Ben Lamb, a professional poker player from Tulsa, OK, took down Event #42, the $10,000 Pot-Limit Omaha Championship, and a $814,436 first-place prize at the 2011 World Series of Poker.
In what has been an incredible run for Lamb, the 26-year-old PLO specialist finally cashed in on his strength by taking down his very first bracelet at the WSOP. Landing in a very similar situation — one which he experienced just days ago — Lamb once again made it to heads-up battle, and this time, he slayed his adversary.
Facing a crafty PLO veteran in Sami “LarsLuzak” Kelopuro, Lamb needed to utilize all of his weapons in order to finish off the aggressive online hot shot. He needed to defeat 359 other players as well, on his way to victory.
PLO has been the game that Lamb has excelled in the most, and when it comes to the WSOP, it’s undoubtedly his game of choice. Since his first appearance at the Series just five years ago, he’s now cashed five times in Omaha events, for a staggering total of $1,173,084. Nearly 48 hours before his recent victory, he secured what was the second largest live tournament score of his career, $259,918 in the $3,000 Pot-Limit Omaha event.
Lamb isn’t a stranger to No-Limit Hold’em either, as he’s cashed in several of those tournaments as well at the WSOP. He’ll certainly always remember his near final table during the 2009 Championship event, where he could’ve been a member of the November Nine alongside Phil Ivey, who is boycotting this year’s Series. Lamb ended up finishing 14th that year.
Lamb has traditionally considered himself a cash game player, and even his new tournament successes won’t have him aching to get back into the pro-heavy fields that are frequent at the WSOP.
“I probably wouldn’t have played this tournament if I didn’t come in second place in the $3K PLO tournament,” stated Lamb.
In what was only the sixth tournament entry for Lamb at the 2011 WSOP, he’s not even close to catching some of the most active participants this year, including Tom “durrrr” Dwan and Justin “BoostedJ” Smith. However, unlike those pros, Lamb has made the most of his opportunities, and won a gold bracelet.
“Some of my friends would tell me that I’m a great player, but then, they would point to their own wrist and say, oh wait — I’ve won my gold bracelet,” laughed Lamb. “After this, now I can say back to them — I’ve got a $10,000 buy-in World Championship gold bracelet. Where’s yours?”
Not only will Lamb be in possession of bragging rights, but he was also once in control of the 2011 WSOP Player of the Year standings. He has since relinquished that label, and his fiercest competition for the crown has been Phil Hellmuth, who has competed just as well in most of the events that Lamb has entered. The $50,000 Players Championship was a major deciding factor.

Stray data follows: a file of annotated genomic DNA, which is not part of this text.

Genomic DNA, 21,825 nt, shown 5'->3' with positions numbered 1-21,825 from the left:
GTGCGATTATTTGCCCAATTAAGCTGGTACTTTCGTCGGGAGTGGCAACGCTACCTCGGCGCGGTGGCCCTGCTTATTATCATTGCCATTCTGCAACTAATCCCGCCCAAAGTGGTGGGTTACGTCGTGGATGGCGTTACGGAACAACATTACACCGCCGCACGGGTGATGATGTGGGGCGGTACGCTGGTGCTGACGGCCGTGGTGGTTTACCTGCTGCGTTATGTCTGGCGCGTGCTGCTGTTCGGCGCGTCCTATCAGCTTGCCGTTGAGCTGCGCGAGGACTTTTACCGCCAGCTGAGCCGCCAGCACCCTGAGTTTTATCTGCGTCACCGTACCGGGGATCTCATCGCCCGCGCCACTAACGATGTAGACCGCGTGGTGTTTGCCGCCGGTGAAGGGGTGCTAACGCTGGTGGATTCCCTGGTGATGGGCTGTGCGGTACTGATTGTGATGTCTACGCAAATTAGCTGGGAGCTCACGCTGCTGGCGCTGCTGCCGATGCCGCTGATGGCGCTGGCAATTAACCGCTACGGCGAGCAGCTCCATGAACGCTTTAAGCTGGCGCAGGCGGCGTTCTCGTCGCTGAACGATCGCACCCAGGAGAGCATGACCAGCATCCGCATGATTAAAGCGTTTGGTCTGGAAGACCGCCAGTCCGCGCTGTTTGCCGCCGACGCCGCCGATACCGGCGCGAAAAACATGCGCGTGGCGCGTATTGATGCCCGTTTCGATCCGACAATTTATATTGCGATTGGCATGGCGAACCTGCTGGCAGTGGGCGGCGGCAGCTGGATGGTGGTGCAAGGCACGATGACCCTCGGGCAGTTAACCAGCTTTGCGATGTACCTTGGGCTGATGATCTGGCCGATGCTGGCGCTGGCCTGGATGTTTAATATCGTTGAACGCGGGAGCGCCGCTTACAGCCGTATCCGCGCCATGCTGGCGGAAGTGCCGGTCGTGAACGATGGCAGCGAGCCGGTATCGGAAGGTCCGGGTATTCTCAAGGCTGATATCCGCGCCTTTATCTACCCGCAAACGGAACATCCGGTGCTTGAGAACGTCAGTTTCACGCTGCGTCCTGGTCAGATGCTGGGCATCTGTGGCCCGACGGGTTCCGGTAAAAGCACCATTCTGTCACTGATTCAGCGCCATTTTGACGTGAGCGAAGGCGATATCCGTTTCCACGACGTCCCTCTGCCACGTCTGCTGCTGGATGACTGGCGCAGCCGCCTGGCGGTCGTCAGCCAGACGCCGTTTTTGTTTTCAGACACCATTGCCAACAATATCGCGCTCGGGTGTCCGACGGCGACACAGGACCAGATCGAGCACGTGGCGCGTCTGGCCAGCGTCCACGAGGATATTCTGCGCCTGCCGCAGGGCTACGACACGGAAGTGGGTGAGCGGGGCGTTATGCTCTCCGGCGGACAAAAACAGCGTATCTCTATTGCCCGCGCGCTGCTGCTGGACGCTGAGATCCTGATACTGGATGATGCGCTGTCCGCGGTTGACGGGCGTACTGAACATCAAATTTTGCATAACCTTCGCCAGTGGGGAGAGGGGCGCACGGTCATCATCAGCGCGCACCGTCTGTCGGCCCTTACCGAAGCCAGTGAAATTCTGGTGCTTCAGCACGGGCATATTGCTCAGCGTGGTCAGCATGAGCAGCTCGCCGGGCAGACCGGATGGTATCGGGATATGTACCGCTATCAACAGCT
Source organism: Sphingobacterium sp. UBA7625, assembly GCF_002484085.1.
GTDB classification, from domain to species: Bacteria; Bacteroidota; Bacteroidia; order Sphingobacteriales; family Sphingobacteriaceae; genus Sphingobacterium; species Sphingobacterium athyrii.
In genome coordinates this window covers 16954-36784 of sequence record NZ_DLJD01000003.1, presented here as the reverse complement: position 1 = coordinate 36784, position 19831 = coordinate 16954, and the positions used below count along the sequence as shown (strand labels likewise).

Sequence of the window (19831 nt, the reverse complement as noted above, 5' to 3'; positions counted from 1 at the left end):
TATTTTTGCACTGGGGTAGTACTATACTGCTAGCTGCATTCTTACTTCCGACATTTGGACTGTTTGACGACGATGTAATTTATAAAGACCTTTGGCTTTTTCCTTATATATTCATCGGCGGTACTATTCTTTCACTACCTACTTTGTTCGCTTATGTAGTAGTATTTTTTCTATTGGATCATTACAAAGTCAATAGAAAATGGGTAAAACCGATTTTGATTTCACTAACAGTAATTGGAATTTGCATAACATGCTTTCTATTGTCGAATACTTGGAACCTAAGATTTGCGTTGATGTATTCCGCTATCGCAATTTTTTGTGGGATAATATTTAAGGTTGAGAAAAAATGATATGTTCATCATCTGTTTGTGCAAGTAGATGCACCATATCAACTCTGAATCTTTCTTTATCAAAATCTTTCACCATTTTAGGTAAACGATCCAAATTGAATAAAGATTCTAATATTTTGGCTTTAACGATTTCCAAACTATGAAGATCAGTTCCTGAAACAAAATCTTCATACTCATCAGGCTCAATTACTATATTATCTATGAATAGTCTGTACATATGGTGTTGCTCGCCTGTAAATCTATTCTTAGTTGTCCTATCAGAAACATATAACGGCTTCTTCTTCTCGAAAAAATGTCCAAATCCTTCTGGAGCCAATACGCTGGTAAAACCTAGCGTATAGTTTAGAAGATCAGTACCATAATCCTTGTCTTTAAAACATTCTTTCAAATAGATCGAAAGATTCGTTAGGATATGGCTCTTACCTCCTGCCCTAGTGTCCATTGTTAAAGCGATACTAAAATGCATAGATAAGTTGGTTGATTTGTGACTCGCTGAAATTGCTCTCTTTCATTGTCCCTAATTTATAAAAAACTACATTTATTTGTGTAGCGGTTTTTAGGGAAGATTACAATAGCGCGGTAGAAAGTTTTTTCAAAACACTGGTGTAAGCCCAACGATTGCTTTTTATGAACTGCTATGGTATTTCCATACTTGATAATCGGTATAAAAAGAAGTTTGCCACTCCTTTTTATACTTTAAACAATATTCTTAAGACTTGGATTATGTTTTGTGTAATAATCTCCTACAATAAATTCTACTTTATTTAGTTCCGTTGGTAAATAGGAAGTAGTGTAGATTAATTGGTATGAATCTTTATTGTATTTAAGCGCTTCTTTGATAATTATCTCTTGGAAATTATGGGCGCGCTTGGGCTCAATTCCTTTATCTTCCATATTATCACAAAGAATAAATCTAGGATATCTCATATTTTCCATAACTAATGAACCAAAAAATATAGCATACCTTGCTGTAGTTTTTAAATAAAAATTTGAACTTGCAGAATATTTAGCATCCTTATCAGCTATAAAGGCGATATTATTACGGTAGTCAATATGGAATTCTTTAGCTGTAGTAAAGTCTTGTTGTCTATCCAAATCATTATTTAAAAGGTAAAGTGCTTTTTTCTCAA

Despite Lamb making yet another deep run in the Players Championship event, Hellmuth ended that event in heartbreak, losing to the equally successful Brian Rast who now has two wins at this year’s WSOP. It was the third 2nd place finish for Hellmuth, and he, Lamb and Rast are currently the top three in terms of the Player of the Year leaderboard. Hellmuth sits in first with 710.25 points, Lamb in second with 659.05, and Rast in third with 550.00.
Lamb’s plans after winning his bracelet included playing in the Main Event, and after the event’s Day 1B start, he lead the entire field in terms of chip count.
There were 978 players who started the day, and Lamb ended with 188,925 in tournament chips.
In response to his ever-growing 2011 success, Lamb chalked it up to good table draws, and more than his fair share of luck.
“I had two really good tables. That’s always very, very important, especially in a tournament like this,” mentioned Lamb. “I understand how lucky I’ve gotten. I’m not one of those people who thinks I’m all of a sudden ten times better than I was last year.”
“I do realize how blessed I’ve been this summer. But I’m not gonna complain.”
Most of the railbirds won’t be complaining either, as they’ll have a familiar face to cheer on for the remainder of the tournament.
More ahead from the crew here at High Stakes Report.
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